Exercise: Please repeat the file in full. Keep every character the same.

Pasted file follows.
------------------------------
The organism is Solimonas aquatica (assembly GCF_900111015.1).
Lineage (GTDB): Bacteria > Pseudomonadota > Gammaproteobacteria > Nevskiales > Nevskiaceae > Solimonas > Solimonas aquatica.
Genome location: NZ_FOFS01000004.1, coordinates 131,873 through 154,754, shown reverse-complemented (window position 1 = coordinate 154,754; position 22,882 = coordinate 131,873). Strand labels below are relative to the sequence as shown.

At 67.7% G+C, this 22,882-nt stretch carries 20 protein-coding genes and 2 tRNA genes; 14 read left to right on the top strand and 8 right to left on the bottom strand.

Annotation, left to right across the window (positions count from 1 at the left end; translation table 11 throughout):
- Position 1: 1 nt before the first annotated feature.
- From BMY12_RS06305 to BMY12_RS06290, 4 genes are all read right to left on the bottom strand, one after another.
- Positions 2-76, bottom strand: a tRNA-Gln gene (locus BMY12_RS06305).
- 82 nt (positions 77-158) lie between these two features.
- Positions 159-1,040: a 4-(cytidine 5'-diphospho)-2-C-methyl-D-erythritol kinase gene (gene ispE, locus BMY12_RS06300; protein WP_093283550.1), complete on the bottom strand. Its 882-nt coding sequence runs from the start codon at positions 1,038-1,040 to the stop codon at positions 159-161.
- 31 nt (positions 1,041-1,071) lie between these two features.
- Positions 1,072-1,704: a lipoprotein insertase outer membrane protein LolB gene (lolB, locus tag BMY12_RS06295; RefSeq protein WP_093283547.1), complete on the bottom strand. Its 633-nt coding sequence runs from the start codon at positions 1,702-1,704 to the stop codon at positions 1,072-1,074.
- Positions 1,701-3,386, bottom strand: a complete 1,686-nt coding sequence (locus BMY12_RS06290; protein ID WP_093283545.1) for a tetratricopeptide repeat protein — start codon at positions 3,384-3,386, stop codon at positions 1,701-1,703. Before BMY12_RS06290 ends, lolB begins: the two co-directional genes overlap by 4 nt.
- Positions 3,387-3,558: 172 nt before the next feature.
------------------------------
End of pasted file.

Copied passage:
The organism is Solimonas aquatica (assembly GCF_900111015.1).
Lineage (GTDB): Bacteria > Pseudomonadota > Gammaproteobacteria > Nevskiales > Nevskiaceae > Solimonas > Solimonas aquatica.
Genome location: NZ_FOFS01000004.1, coordinates 131,873 through 154,754, shown reverse-complemented (window position 1 = coordinate 154,754; position 22,882 = coordinate 131,873). Strand labels below are relative to the sequence as shown.

At 67.7% G+C, this 22,882-nt stretch carries 20 protein-coding genes and 2 tRNA genes; 14 read left to right on the top strand and 8 right to left on the bottom strand.

Annotation, left to right across the window (positions count from 1 at the left end; translation table 11 throughout):
- Position 1: 1 nt before the first annotated feature.
- From BMY12_RS06305 to BMY12_RS06290, 4 genes are all read right to left on the bottom strand, one after another.
- Positions 2-76, bottom strand: a tRNA-Gln gene (locus BMY12_RS06305).
- 82 nt (positions 77-158) lie between these two features.
- Positions 159-1,040: a 4-(cytidine 5'-diphospho)-2-C-methyl-D-erythritol kinase gene (gene ispE, locus BMY12_RS06300; protein WP_093283550.1), complete on the bottom strand. Its 882-nt coding sequence runs from the start codon at positions 1,038-1,040 to the stop codon at positions 159-161.
- 31 nt (positions 1,041-1,071) lie between these two features.
- Positions 1,072-1,704: a lipoprotein insertase outer membrane protein LolB gene (lolB, locus tag BMY12_RS06295; RefSeq protein WP_093283547.1), complete on the bottom strand. Its 633-nt coding sequence runs from the start codon at positions 1,702-1,704 to the stop codon at positions 1,072-1,074.
- Positions 1,701-3,386, bottom strand: a complete 1,686-nt coding sequence (locus BMY12_RS06290; protein ID WP_093283545.1) for a tetratricopeptide repeat protein — start codon at positions 3,384-3,386, stop codon at positions 1,701-1,703. Before BMY12_RS06290 ends, lolB begins: the two co-directional genes overlap by 4 nt.
- Positions 3,387-3,558: 172 nt before the next feature.